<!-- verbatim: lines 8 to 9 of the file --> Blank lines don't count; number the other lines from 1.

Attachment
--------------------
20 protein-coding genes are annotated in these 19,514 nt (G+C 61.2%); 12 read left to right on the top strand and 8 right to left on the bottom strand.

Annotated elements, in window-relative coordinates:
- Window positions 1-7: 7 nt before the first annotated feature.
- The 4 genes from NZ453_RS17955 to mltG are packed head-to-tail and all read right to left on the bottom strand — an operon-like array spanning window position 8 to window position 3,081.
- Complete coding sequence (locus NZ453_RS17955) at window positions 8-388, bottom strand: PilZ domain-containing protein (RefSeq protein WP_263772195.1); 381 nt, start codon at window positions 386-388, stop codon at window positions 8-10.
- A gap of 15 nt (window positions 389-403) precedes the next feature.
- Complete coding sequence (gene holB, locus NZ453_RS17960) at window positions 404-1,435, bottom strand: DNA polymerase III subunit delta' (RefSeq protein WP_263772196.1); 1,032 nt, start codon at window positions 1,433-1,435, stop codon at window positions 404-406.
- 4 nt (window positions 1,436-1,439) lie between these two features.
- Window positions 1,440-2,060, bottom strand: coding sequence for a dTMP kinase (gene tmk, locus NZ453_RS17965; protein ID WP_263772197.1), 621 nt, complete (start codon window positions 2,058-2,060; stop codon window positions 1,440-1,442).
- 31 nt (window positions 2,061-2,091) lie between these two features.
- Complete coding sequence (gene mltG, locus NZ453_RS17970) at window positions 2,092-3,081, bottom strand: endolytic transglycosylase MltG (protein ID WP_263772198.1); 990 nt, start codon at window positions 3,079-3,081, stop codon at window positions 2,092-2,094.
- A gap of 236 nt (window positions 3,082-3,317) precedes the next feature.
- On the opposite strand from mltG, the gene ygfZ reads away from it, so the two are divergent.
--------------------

- 4 nt (window positions 1,436-1,439) lie between these two features.
- Window positions 1,440-2,060, bottom strand: coding sequence for a dTMP kinase (gene tmk, locus NZ453_RS17965; protein ID WP_263772197.1), 621 nt, complete (start codon window positions 2,058-2,060; stop codon window positions 1,440-1,442).